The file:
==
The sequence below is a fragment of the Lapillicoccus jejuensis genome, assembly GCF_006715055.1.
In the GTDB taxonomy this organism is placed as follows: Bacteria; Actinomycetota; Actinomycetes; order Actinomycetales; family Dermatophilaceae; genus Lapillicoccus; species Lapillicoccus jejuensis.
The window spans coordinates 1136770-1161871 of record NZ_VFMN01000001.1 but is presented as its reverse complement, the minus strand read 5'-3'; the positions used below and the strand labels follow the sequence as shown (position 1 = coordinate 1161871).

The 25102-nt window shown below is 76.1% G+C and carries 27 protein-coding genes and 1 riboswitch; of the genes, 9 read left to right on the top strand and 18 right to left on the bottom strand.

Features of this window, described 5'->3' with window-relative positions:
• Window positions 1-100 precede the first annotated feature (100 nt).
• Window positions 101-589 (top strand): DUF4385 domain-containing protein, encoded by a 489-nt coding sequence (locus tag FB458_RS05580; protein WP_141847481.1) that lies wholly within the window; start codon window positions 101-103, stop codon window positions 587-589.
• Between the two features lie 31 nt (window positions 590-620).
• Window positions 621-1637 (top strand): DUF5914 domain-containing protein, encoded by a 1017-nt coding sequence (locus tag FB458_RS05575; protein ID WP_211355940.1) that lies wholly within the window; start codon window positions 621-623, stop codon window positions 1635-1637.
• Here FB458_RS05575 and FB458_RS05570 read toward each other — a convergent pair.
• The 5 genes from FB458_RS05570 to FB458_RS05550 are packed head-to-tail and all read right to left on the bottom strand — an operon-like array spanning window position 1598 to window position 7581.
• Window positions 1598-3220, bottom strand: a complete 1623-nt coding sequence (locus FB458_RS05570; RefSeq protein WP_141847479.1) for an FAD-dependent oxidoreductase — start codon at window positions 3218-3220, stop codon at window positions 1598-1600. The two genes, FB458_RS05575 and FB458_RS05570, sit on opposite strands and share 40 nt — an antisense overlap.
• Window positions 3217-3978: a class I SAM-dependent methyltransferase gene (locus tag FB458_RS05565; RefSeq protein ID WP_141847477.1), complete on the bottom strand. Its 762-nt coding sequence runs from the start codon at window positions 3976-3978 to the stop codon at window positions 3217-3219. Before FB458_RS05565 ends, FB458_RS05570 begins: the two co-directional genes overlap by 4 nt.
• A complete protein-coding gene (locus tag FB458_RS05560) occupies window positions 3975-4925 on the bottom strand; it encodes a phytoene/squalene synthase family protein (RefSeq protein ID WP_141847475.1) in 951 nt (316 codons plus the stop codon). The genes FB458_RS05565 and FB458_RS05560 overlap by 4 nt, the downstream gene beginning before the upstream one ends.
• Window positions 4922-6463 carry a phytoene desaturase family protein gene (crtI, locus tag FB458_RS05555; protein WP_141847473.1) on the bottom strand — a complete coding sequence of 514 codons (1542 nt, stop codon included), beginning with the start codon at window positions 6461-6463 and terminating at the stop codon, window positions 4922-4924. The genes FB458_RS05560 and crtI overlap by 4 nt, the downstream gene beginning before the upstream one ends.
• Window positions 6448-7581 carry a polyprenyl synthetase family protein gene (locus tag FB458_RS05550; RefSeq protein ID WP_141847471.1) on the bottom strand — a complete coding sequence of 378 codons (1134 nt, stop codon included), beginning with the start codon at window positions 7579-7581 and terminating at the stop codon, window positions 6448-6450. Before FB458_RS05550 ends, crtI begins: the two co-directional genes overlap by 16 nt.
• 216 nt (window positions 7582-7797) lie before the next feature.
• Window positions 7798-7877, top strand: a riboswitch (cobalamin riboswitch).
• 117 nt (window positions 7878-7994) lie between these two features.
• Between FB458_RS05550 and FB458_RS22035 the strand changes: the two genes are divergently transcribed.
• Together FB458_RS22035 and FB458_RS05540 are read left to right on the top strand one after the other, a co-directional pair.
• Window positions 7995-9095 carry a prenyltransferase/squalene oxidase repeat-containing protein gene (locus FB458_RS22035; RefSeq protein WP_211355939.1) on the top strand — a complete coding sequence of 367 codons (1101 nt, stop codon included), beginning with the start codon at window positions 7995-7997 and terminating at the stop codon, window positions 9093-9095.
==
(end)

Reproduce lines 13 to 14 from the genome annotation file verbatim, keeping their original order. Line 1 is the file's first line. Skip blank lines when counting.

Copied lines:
• Window positions 3217-3978: a class I SAM-dependent methyltransferase gene (locus tag FB458_RS05565; RefSeq protein ID WP_141847477.1), complete on the bottom strand. Its 762-nt coding sequence runs from the start codon at window positions 3976-3978 to the stop codon at window positions 3217-3219. Before FB458_RS05565 ends, FB458_RS05570 begins: the two co-directional genes overlap by 4 nt.
• A complete protein-coding gene (locus tag FB458_RS05560) occupies window positions 3975-4925 on the bottom strand; it encodes a phytoene/squalene synthase family protein (RefSeq protein ID WP_141847475.1) in 951 nt (316 codons plus the stop codon). The genes FB458_RS05565 and FB458_RS05560 overlap by 4 nt, the downstream gene beginning before the upstream one ends.